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When music is a divine gift

RANEE KUMAR

T.N. Seshagopalan takes a walk down memory lane about his art and the wonder of his music.

Photo: R. Shivaji Rao

Music is his way of life T.N. Seshagopalan.

“You will be the monarch of music, my elders and gurus would bless me in my younger days soon after one of my concerts. In a way, their words have come true,” says Madurai T. N. Seshagopalan on his being conferred the ‘Sangeetha Chakravarthy' title by South Indian Cultural Association (SICA) recently at its annual arts festival.

Yes, he has bagged many a prestigious award including the Padma Bhushan. But none of them termed him a ‘sovereign' of music. His many experiences in the realm of music speak not just about himself but about the power of music and those who live by it. Apart from being a multi-dimensional artiste, Seshagopalan has the fortune to immerse in music as a way of life. Once this happens with a musician, whoever comes in contact with him would be touched by his grace.

Narrating a few instances where his music was blessed by spiritually exalted people and had a sweeping influence over the sick and suffering as well as hold the mute creatures in thrall, he says, “When my maiden concert was held in Kerala, I was just seven years old. The violinist, a veteran (Papa Venkataramaiah's disciple), gave one look at me and refused to play as accompaniment for a kid. Two songs later, he came on to the stage, took the violin and began to play. What's more, at the end of the concert he gifted me Rs. 116 as a token of his appreciation of my rendition. Later, to my utter surprise, I was garlanded with currency notes strewn together by the audience! As a child, though I knew it was money, I never could estimate its value. My upbringing always kept me grounded and today, I am indebted to my parents for this.”

The shower of rose petals from the ceiling of Ravindra Bharati during the presentation of the title and citation, he says took him down memory lane when in 1976, he had performed at an auditorium and all of a sudden the flowers garlands strung across the ceiling broke loose right at the end of his recital and there was a shower of flowers all over him!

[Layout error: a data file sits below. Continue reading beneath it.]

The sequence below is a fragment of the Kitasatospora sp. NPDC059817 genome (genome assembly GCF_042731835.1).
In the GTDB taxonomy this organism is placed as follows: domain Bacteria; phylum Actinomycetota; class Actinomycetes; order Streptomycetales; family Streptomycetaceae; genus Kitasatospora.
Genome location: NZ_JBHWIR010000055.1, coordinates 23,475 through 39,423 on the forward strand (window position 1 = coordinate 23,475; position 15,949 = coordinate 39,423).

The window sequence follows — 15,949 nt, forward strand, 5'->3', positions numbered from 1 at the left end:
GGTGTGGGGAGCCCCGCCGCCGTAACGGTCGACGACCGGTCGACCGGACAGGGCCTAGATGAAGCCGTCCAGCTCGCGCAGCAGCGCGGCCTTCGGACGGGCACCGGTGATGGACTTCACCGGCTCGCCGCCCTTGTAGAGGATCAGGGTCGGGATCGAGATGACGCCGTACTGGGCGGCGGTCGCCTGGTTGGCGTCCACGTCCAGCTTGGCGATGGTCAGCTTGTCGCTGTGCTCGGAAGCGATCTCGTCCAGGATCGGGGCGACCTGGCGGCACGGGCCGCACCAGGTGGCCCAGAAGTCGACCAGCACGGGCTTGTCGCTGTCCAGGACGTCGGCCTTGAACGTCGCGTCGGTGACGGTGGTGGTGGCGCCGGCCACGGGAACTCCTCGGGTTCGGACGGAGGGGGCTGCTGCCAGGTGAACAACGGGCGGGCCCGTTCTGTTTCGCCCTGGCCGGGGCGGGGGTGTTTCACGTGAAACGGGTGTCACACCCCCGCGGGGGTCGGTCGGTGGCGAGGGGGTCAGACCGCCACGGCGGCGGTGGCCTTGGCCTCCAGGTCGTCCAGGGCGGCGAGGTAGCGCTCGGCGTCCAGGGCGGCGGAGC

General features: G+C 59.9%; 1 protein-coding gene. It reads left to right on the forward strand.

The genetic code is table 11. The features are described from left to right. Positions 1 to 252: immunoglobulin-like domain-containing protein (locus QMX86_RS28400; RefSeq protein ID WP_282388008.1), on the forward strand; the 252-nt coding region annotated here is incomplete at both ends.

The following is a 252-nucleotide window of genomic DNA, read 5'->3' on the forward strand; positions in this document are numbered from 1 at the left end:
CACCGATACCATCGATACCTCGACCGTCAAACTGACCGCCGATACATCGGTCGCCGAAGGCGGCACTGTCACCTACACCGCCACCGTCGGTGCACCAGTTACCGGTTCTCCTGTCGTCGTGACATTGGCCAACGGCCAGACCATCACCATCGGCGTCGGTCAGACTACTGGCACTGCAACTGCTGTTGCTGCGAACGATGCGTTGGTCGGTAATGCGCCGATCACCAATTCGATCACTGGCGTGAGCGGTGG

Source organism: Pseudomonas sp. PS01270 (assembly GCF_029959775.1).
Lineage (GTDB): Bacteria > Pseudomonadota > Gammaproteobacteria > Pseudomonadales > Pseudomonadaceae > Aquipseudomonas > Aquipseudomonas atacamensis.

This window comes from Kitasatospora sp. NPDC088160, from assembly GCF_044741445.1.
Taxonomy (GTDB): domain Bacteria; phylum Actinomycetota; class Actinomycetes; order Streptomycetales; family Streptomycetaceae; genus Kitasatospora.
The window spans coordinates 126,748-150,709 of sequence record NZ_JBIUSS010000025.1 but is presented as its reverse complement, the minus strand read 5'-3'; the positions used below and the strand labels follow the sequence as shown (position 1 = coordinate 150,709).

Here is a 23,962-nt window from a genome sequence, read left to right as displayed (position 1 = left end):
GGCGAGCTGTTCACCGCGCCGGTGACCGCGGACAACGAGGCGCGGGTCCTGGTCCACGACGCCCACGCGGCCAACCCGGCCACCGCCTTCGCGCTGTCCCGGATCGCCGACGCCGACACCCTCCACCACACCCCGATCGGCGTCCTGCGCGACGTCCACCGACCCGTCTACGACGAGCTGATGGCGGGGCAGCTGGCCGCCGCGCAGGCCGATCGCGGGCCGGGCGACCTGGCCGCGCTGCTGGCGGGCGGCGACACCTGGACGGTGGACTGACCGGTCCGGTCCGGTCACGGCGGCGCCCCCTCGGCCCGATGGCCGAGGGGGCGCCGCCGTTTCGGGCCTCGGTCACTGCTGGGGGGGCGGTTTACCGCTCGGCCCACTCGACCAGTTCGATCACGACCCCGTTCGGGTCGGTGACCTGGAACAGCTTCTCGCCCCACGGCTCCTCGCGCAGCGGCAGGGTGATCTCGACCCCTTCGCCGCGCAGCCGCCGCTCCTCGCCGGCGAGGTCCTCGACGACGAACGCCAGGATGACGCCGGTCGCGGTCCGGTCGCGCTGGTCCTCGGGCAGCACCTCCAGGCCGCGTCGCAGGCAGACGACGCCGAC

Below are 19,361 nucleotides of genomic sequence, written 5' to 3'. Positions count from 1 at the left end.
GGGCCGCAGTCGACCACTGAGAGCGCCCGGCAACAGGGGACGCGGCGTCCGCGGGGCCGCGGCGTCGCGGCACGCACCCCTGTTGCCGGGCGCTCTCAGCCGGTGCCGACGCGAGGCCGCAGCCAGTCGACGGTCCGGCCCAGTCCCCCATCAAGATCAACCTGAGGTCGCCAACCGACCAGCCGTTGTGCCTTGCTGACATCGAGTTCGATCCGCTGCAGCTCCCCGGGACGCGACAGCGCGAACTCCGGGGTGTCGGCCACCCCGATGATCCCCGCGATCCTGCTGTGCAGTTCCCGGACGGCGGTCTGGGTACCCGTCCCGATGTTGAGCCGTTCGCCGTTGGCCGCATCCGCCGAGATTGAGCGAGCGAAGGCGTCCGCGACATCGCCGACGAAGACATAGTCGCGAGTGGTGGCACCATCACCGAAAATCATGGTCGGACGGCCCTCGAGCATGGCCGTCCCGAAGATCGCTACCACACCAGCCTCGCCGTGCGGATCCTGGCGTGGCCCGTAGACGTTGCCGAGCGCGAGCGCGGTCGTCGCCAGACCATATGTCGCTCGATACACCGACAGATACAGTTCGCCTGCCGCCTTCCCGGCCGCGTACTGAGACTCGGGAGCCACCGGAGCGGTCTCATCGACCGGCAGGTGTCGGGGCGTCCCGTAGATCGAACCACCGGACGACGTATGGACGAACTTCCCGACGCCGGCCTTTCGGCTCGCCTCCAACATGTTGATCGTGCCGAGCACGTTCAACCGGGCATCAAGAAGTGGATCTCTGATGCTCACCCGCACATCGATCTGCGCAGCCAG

The greatest compliment he got was from his guru Shankara Sivan. On hearing praises showered over Seshagopalan, for vesting the veena with a human tone, by his fellow musicians and friends, the guru is said to have uttered a casual remark that to this day, is the ultimate tribute a sishya could ever envisage. Says Seshagopalan: “He told them that I was so talented that I could even fly a plane, given one! During my guru's felicitation, he suddenly came up with a pronouncement that I would, become a Harikatha exponent after I turn 50. And his words have come true.”

Shankar TV has booked Seshagopalan for Ramayana Harikatha in the 9.30 p.m. slot for a whole year. D.K. Pattammal on hearing his Muthaiah Bhagavatar varnam at a concert, asked him to come to her house years later to learn the piece from him! “It is my privilege that such a great artiste remembered and appreciated my varnam. Similarly, when I went to receive my Padma Bhushan in 2004 from President Abdul Kalam, I was stunned to hear him talk about my recital ages ago in the IIT-Chennai and had heard me then,” says the musician in a humble tone.

If greatest of greats like Rajamanickam Pillai who heard Seshagopalan rendering the Kanada raga pronounced that this musician would one day become an emperor of music, T. M. Krishnaswami Iyer (the then Chief Justice ) for whom Seshagopalan rendered the Tiruphugzal at the former's house ahead of his Tiruttani concert, bestowed the musician with a very rare rudraksha (Gowri-Shankar) embedded in navaratna and gold, a gift he himself got from Paramacharya of Kanchi. “To this day, I have kept it in my puja,” he says with reverence.

Seshagopalan was greatly surprised when once his doctor friend told him how she underwent a second emergency surgery to rectify the first one. It was an unfortunate situation where there was no scope for her to be put twice on anaesthesia. She later told him, she bore the pain with the help of a ‘Walkman' playing his tapeto her as she was getting operated. Similarly, another chance meeting with an aged, ailing woman in a train, who, on knowing that he was a musician came to hear him the next day as they alighted at the same station. “I would like to die hearing you sing, she said in Malayalam and later to my surprise she recovered from her illness to live long enough,” he recounts. The best perhaps was his experience at his doctor friend's house where prior to the recital, he was practicing veena for hours without a break closing his eyes in full concentration. When he opened them, he saw the mother of his friend beckoning him to see what was in front of him. “I was stunned to see a pair of pet rabbits sitting in utter discipline, for hours, I was told later, listening to my veena,” he says with a laugh.

Do we need further proof that music is indeed divine?

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